Developers from countries other than the US and UK are wooing Indian buyers with citizenship programmes, easier tax regimes and a promise of high rental returns
The Global Wealth Migration Review, a report by New World Wealth, a South Africa-based global market research group, has put India as the six wealthiest country, and projected to be the second fastest growing from 2017-2027, after China. The report also ranks India as ninth in number of high networth individuals (HNI).
“The Indian economy is seen to be in rapid growth mode, and is considered to be among the top investment players,” says Anuj Puri, chairman of Mumbai-based property consultants Anarock.
Driven by these factors, newer geographies such as Cyprus, Thailand, Portugal, are targeting Indian buyers with citizenship programmes, relatively lower property prices and the promise of high returns; while Sri Lanka and Malaysia are banking on easier tax regimes and transparent developer practices.
For Rajashekhar Rangaraj, associate sales director of Al Marjan Island, Ras al-Khaimah, United Arab Emirates (UAE), the focus on the Indian buyer is a matter of competition. “The world is looking at India as a potential market and no one wants to be left behind.”
The new entrants
Traditionally, countries such as USA, UK and UAE have been prime options for Indian investors looking to start a business or buy homes for children studying in those countries.
From 2016 to 2017, Portugal-based property website PortugalProperty.com saw a 30% rise in searches from Indians, according to data from the website. “During this period, real-estate growth in Portugal helped drive demand,” says Michael Vincent, managing director of the portal. Because of this, there is greater capital appreciation and chances of rental returns. “This is particularly true for areas such as Lisbon and Porto,” he adds. Portugal offers a residency permit for investments starting at €500,000, which comes to around Rs 4 crore.
Cyprus is another country that has increased its focus on the Indian investor. “The promise of a European Union (EU) passport and of higher returns on investment (ROI) attracts Indian buyers,” says Pauline Gallagher, vice president of private clients of Cyprus-based property developers, Domenica Group, which participated in the International Real Estate Expo (IREX) for the first time last year. Cyprus offers a citizenship programme starting at €1.5 million of investment in residential property, which is around Rs 12 crore. According to data from IREX, between 2015 and 2017, Cyprus countries showed the most growth.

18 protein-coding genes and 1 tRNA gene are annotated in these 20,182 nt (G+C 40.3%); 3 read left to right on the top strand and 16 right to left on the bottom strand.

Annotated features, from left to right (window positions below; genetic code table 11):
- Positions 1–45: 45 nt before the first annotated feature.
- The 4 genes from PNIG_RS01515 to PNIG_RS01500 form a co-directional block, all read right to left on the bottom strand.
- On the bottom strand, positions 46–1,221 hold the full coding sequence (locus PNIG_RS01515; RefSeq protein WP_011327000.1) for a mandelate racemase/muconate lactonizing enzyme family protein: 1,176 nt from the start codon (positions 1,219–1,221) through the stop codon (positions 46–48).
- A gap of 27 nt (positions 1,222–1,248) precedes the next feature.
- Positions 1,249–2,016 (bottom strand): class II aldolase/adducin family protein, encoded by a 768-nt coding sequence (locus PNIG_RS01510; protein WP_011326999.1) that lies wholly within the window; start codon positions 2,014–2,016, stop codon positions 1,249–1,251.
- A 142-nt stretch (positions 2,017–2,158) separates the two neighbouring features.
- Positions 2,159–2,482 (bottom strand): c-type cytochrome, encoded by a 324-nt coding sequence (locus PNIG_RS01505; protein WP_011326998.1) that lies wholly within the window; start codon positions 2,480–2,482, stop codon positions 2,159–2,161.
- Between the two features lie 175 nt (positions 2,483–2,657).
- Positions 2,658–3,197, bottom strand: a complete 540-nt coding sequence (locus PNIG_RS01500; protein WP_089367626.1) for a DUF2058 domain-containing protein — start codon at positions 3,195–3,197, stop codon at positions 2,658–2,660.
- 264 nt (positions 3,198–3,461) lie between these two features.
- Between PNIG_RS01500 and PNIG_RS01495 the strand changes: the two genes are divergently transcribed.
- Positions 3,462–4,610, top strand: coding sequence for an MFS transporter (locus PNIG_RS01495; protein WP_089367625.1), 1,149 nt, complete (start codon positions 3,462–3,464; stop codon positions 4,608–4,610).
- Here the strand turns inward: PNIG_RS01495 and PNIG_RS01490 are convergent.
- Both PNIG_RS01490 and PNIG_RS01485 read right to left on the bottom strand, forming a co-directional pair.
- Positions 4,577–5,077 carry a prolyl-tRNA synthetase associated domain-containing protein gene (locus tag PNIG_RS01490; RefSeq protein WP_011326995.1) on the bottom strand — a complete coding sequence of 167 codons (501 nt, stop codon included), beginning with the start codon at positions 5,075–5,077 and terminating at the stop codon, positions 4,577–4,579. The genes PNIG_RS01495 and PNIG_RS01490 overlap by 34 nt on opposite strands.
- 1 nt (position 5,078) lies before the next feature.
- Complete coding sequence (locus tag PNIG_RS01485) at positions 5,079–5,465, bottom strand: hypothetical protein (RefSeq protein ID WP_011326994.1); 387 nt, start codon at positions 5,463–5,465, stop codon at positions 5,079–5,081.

“Even Malaysia, Thailand, Vietnam and Tokyo have emerged as new markets for Indians,” says Divya Maggu, associate director for valuation and advisory services at Colliers International India, a real-estate services company.
Indian interest in these countries is primarily due to higher rental returns on property. “In India, it is about 1-2%, but countries like Thailand and Malaysia, it is anywhere between 7-9%,” says Amit Wadhwani, director of Mumbai-based real-estate consultancy and brokerage firm, Sai Estate Consultants,
“The majority of these countries require qualified manpower for boosting their own economies from India,” says Puri of Anarock.
Indian buyers are of three kinds – investors, those buying to live in, and those planning to rent the property out. Over the last two years, developers have made subtle but sure changes in reaching out to each category of the Indian customer. This includes an increased participation in trade shows in India, setting up temporary or permanent offices and tying up with brokers in India. “We aim to increase our presence locally and have even established an office in India,” says Gallagher.
“We did our first exhibition in October 2017. We have already planned at least 3 major events in India for 2018,” says Paarash Jung Kadel, international sales specialist of Siamese Asset, a Thailand-based developer.
“If the developers don’t set up an office, they stay for longer in India, networking with stakeholders here,” adds Muddasir Zaidi, executive director-north of Knight Frank, a property consultancy that also helps in global real-estate buying and selling. “An annual visit of a few weeks is almost the norm now,” he says.
While the increased push is evident, actual investments are yet to reflect this trend. “USA, UK, Australia, Dubai continue to be preferred destinations, for their aspirational value, and” says Aditya Gadge, chief executive officer of the Association of International Wealth Management of India, a not-for-profit organisation that deals in education and training for finance professionals. “Companies from countries like Cyprus and Portugal have reached out, but there has not been an actionable interest by buyers yet,” he adds.
“These countries are relatively newer entrants, and a decision to make an investment abroad generally takes six to eight months. So the results are yet to show,” adds Wadhwani.
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